Little wonder: when I offered it a YouTube compilation of cats miaowing, the software returned a string of wrong answers.
A kitten having its tummy tickled, miaowing in bliss, was translated as ‘Mummy, where are you?’
A cat by a door, asking to go out, was translated as, ‘I’m in pain’ or ‘I am not afraid’. Anyone could see this was, in fact, a healthy animal that simply wanted to be somewhere else.
The truth about ‘cat talk’ is more complicated — and far more interesting. Instead of a universal language, our pets tailor their miaows to our ears.
‘It seems likely that cats develop their own unique vocalisation patterns with their human companions, learning those which ‘work’ to elicit a desired response — for example, to give them attention or feed them,’ Dr Blackwell tells me.
That’s an academic way of saying that cats regard us as useful idiots. They learn to manipulate us by trying a variety of noises — some insistent, some babyish, some plain odd. And when they find one that works, they stick with it.
Dr Blackwell adds that since we can’t of course interpret our cats’ scents and pheromones, we must learn to study their body language for reliable clues to how they are feeling.
The Cats Protection League offers advice on some of the less well-known behaviours.
MeowTalk founders say they have found a formula that is able to identify a cat’s meows and translate them into human languages (file image)
The MeowTalk app has gone viral since being launched in Japan, with 17million downloads and 250million meows recorded (file image)
One is the ‘social roll’, a move I often see performed by our latest cat, Picnic. He rolls onto his back, stretches out his hind legs and bats at the air with his forepaws. I’ve learned the hard way that this does not mean, ‘Please tickle my tummy’.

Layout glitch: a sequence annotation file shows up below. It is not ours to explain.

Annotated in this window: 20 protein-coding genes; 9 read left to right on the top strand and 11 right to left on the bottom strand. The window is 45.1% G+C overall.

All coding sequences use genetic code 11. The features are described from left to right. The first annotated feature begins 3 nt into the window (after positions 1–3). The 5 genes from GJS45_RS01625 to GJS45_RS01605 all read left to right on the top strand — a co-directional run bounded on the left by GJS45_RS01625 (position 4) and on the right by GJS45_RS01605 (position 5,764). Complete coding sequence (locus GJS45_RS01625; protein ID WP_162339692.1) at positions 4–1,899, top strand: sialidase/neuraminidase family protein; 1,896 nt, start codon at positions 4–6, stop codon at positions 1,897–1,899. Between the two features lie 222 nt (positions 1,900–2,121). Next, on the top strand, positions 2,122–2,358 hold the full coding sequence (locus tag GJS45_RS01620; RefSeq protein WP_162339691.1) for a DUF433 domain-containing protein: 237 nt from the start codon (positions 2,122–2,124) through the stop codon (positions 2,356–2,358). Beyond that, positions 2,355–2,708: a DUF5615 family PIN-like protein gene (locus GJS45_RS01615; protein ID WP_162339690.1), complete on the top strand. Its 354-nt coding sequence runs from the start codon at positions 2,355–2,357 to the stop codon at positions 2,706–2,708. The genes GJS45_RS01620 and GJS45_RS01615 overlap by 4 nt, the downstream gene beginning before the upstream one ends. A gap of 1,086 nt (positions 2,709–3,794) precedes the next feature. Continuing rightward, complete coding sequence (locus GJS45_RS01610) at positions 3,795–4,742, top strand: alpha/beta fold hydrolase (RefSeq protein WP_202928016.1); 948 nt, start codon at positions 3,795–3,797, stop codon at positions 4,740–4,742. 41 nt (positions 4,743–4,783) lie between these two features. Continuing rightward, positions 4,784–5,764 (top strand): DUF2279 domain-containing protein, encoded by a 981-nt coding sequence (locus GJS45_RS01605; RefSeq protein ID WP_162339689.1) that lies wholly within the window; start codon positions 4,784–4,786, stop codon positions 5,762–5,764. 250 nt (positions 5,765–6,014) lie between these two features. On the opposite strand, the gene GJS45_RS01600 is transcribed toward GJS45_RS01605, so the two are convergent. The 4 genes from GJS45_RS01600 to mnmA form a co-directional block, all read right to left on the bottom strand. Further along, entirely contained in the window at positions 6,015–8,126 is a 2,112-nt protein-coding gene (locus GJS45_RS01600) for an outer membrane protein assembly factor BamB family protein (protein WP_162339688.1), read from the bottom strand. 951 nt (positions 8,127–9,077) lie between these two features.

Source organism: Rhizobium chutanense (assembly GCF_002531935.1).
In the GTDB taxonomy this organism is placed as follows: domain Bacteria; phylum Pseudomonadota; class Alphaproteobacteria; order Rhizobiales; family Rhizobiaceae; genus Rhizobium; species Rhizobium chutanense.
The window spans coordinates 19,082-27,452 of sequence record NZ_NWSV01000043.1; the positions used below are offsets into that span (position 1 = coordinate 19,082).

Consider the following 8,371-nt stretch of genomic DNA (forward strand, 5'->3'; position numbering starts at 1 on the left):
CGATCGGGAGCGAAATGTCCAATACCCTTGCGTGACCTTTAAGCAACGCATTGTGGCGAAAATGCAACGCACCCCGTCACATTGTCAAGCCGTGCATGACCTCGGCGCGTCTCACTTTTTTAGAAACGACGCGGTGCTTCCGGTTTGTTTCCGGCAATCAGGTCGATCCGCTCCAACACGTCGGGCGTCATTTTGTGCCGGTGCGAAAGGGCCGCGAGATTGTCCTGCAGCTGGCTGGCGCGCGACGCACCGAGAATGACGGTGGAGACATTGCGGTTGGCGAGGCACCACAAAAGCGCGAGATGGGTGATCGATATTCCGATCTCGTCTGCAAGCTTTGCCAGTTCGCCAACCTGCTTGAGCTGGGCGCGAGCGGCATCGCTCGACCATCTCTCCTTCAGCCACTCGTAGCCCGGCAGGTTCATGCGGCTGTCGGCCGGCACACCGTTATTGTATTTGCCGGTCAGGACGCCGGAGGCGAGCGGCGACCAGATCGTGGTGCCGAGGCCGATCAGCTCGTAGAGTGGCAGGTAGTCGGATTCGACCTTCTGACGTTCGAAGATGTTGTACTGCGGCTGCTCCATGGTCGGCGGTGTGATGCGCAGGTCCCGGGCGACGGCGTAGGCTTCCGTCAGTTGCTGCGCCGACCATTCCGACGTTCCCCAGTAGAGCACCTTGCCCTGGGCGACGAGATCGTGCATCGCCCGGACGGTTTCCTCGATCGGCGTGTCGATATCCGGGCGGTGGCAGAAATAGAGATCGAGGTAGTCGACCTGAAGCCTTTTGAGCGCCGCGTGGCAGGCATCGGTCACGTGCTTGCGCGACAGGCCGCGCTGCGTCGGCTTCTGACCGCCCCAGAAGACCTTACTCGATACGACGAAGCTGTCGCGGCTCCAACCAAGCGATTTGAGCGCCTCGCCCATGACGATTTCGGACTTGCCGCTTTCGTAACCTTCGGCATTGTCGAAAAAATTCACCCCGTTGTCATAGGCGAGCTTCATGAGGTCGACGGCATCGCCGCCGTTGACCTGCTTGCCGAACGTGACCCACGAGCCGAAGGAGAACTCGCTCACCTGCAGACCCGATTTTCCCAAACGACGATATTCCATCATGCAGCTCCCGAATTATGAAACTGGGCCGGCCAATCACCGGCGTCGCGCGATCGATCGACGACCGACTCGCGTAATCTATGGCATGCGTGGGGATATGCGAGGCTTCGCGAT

No, all that the ‘social roll’ signals is a greeting. So too does an erect tail, bolt upright like a radio antenna.
Most people know that when a cat wags its tail, this is a sign of indecision or wariness at best, and possibly bad temper. Less familiar is something called ‘piloerection’, which means bristling hairs at the base of the tail.
This can signify over-excitement, perhaps caused by too much stroking, and is often a warning that your cat is about to nip you — another behaviour that I’ll be on my guard against.
When a cat crouches, it’s easy to misinterpret that as playful. But it can also be a sign your pet is worried about something, and is getting ready to run.
Cats seem made for cuddling, but the CPL also warns there are plenty of places that most moggies don’t like to be touched. The top of the head and the back of the ears are good for stroking, but keep your hands away from their back legs and undercarriage.
When a cat is relaxed, its ears will be up. Flat ears are a bad sign. And, of course, never rub a cat’s fur the wrong way. That’s asking for trouble. None of this, of course, is much use to smartphone users hoping to understand their pet with new- fangled tech. But Swedish researcher Dr Susanne Schotz, a lecturer in phonetics at Lund University, might be close to cracking the cat code.
There are, she says, common miaows that are useful to know. Kittens make a small mewling sound, especially when they are cold or hungry. Adult cats often retain this, a sort of baby talk for when they want to be mothered.
A squeak that rises at the end, like a question, is usually a plea for a snack. A moan, however, is a sign of stress.
Ultimately, though, communication with our moggies is largely personal. Dr Schotz even suspects that human accents affect the way cats miaow.
No smartphone app is ever going to be able to translate an individual animal’s unique vocabulary, it seems. However, Dr Schotz does have some simple advice for owners of cats like Picnic, who doesn’t miaow much.
Talk to your pets. Have a natter. After a while, they might just start talking back.